Through 1,620 games, Miguel Cabrera has 1,952 hits, 408 doubles, 14 triples, 357 HR and 1,233 RBI. He has been walked 778 times, intentionally 175. The nice thing about 10 full seasons is that you can just move the decimal point over to find averages. That's 195 hits, 41 doubles, 36 HR and 123 RBI, on average, each full season.
And that is pretty impressive.
What about rate stats and averages? For his career: He has batted.321 with .399 OBP and .569 slugging. That's .969 OPS. His career OPS+ -- which compares him to league average and adjusts for his home ballpark(s) -- is 155. (Remember: average is 100.)
That leads one to wonder: What peers might you find during the history of the game?
Hank Aaron is the first that comes to mind, since his name was often the one that came up in systems like Baseball Prospects' PECOTA. During his first 1,620 games, Aaron hit .319/.375/.566 with an average 36 home runs and 119 RBI per 162 games. Through age 30, his OPS+ was 157. Frank Robinson (a Triple Crown winner like Cabrera) had an OPS+ of 154 through his age 30 season. He hit .304/.390/.560 during his first 1,620 games, averaging 36 HR and 110 RBI per 162 games. Here's another: Willie Mays had an OPS+ of 160 during his first 1,620 games. He batted .313/.388/.582 and had 38 HR and 112 RBI per 162 games.
So by those measures, Cabrera is actually ahead of a few of the game's all-time greats and in the ballpark with another. Of course, he does lag quite a bit behind Mickey Mantle, Lou Gehrig, Ted Williams or Babe Ruth, whose numbers look like they were playing the game on the "easy" setting.
And what about comparing Cabrera to a few modern players? Albert Pujols is the standard bearer here. Pujols has a career OPS+ of 165 and 162-game averages of 41 HR and 124 RBI. During his first 1,620 games, his line was .329/.423/.619 with an average 43 home runs and 127 RBI. Cabrera remains ahead of of the pace Bonds set during his early ears: .288/.405/.547 with 34 HR and 101 RBI per 162 games. (Of course we know what happened during Bonds' later years ... .) Frank Thomas is an interesting one. He hit .316/.434/.572 with 36 home runs and 124 RBI per 162 games. His OPS+ was about 165 -- just above Cabrera's 164 during his time in Detroit though comfortably ahead of Cabrera's complete works.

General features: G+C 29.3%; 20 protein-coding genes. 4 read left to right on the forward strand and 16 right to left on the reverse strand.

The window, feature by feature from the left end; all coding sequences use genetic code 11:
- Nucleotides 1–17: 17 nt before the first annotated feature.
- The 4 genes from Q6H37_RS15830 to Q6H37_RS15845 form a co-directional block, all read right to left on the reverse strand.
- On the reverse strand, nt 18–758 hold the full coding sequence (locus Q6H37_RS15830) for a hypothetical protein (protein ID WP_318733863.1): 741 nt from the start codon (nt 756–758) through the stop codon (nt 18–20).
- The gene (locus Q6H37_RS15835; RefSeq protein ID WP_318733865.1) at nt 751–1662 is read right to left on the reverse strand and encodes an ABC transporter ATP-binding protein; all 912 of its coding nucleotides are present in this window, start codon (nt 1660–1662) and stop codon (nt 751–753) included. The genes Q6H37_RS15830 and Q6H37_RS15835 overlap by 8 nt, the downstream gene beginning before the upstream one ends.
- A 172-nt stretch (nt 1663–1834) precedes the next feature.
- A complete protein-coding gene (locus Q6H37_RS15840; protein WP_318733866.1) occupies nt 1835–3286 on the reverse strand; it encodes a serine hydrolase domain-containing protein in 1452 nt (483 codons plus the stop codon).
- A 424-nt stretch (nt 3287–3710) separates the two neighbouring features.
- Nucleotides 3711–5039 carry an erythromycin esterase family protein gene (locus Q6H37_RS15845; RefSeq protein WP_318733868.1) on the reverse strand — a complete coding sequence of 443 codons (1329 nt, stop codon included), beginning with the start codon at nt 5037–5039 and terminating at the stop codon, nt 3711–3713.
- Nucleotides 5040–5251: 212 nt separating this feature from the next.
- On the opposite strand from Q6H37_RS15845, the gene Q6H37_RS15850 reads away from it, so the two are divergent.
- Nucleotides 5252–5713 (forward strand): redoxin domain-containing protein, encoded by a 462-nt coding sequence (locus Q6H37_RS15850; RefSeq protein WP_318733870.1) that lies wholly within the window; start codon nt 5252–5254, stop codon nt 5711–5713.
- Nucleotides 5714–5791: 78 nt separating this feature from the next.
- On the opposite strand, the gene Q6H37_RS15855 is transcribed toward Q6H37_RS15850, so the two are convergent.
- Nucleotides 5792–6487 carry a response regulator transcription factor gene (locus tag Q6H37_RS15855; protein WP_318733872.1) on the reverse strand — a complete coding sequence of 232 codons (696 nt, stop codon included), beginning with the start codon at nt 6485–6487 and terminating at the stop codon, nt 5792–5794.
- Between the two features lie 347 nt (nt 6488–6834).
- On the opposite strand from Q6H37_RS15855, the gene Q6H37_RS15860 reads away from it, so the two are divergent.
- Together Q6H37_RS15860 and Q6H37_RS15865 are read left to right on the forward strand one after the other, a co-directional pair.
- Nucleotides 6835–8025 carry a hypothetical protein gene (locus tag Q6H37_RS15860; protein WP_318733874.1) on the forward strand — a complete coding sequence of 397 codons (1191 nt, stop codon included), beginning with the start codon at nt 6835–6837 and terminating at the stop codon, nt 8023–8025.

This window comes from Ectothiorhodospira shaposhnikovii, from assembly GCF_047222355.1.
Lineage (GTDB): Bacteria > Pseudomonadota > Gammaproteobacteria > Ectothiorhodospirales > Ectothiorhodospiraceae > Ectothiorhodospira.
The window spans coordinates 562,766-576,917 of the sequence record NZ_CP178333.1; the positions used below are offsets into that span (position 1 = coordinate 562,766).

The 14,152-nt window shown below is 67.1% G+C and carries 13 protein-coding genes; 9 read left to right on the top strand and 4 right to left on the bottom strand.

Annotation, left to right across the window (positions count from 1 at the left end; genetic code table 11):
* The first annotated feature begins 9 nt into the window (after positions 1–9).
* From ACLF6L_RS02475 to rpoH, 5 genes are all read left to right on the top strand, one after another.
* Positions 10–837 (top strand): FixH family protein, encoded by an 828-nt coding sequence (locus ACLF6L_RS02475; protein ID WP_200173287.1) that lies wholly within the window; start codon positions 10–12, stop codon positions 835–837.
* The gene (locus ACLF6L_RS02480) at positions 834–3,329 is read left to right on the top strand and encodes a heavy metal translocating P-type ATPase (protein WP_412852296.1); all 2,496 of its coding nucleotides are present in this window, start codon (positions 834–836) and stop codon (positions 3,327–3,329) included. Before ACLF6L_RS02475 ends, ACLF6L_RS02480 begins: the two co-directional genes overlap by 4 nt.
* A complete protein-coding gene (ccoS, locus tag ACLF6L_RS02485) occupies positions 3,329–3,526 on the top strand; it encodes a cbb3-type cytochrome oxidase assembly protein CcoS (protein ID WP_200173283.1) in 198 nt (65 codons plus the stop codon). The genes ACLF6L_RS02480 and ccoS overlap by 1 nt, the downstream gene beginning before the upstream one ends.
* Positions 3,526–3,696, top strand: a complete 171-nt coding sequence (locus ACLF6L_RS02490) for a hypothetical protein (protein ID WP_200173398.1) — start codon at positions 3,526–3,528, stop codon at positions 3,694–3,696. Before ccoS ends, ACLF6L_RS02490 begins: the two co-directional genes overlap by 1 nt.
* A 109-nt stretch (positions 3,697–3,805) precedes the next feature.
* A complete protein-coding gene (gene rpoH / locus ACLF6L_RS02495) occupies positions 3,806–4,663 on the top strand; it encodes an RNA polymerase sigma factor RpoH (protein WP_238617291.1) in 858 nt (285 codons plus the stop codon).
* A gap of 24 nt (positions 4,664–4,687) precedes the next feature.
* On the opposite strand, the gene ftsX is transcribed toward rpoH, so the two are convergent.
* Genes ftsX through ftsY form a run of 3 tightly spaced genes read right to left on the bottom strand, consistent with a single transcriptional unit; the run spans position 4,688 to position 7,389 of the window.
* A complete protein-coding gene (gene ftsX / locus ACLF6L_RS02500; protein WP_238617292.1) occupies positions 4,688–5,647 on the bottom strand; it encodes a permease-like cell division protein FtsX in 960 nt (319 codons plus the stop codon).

Keeping in mind Cabrera has not spent the entire time in a Tigers uniform (about 44 percent of his games were played with the Marlins), I was curious how his 162-game averages compared to a few other Detroit greats.
He has a bit to make up on Ty Cobb, whose OPS+ of 171 in Detroit is the franchise's high watermark. Of course, any time you compare a player to that era, you open up all kinds of debates, not the least because Cabrera would not even have been allowed to play in the MLB then.
Moving down the list from that era, we have a few more greats, such as Harry Heilman (149 OPS+ during his 19 years in Detroit, though obviously with quite a bit fewer home runs, given he played 1914-1929 in Detroit.) Sam Crawford played 15 years in Detroit and had a 144 OPS+ to show for it. Playing even earlier than Heilman, he never had more than a handful of home runs per year.
Finally, it seems apparent Cabrera has passed Al Kaline. Trying to compare apples-to-apples (as Kaline's career lasted for 2,800+ games), Kaline has an OPS+ of 132 during his first 1,620 games. He batted .307 with an average of 24 home runs and 98 RBI per 162 games during that time. For his career, Kaline's OPS+ was 134.
So, after this history trip, what can we conclude?
We are lucky, lucky, lucky fans indeed. That's what we can conclude. We're watching one of the all-time greats at the peak of his career.
Your turn: I've spent 2 hours playing around. I want to know how you'd rank things.